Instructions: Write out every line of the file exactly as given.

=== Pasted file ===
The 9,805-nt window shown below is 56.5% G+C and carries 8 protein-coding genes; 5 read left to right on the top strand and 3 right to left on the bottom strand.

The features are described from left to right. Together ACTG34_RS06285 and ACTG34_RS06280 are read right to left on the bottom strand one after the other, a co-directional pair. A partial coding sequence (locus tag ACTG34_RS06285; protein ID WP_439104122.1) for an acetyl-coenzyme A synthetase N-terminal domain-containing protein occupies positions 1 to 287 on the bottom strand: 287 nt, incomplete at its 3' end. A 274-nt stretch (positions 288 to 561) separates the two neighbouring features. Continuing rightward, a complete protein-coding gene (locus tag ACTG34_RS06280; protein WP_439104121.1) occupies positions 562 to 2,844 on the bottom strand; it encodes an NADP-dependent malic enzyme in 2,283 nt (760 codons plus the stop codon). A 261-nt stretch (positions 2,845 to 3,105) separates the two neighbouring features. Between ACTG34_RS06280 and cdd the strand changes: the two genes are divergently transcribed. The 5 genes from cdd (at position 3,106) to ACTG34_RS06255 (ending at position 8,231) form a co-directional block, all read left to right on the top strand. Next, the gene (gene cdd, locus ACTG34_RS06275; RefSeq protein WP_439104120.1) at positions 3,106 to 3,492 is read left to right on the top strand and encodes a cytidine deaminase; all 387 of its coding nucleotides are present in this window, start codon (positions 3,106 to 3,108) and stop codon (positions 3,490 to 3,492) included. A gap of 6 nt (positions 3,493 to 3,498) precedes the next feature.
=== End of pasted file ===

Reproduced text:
The 9,805-nt window shown below is 56.5% G+C and carries 8 protein-coding genes; 5 read left to right on the top strand and 3 right to left on the bottom strand.

The features are described from left to right. Together ACTG34_RS06285 and ACTG34_RS06280 are read right to left on the bottom strand one after the other, a co-directional pair. A partial coding sequence (locus tag ACTG34_RS06285; protein ID WP_439104122.1) for an acetyl-coenzyme A synthetase N-terminal domain-containing protein occupies positions 1 to 287 on the bottom strand: 287 nt, incomplete at its 3' end. A 274-nt stretch (positions 288 to 561) separates the two neighbouring features. Continuing rightward, a complete protein-coding gene (locus tag ACTG34_RS06280; protein WP_439104121.1) occupies positions 562 to 2,844 on the bottom strand; it encodes an NADP-dependent malic enzyme in 2,283 nt (760 codons plus the stop codon). A 261-nt stretch (positions 2,845 to 3,105) separates the two neighbouring features. Between ACTG34_RS06280 and cdd the strand changes: the two genes are divergently transcribed. The 5 genes from cdd (at position 3,106) to ACTG34_RS06255 (ending at position 8,231) form a co-directional block, all read left to right on the top strand. Next, the gene (gene cdd, locus ACTG34_RS06275; RefSeq protein WP_439104120.1) at positions 3,106 to 3,492 is read left to right on the top strand and encodes a cytidine deaminase; all 387 of its coding nucleotides are present in this window, start codon (positions 3,106 to 3,108) and stop codon (positions 3,490 to 3,492) included. A gap of 6 nt (positions 3,493 to 3,498) precedes the next feature.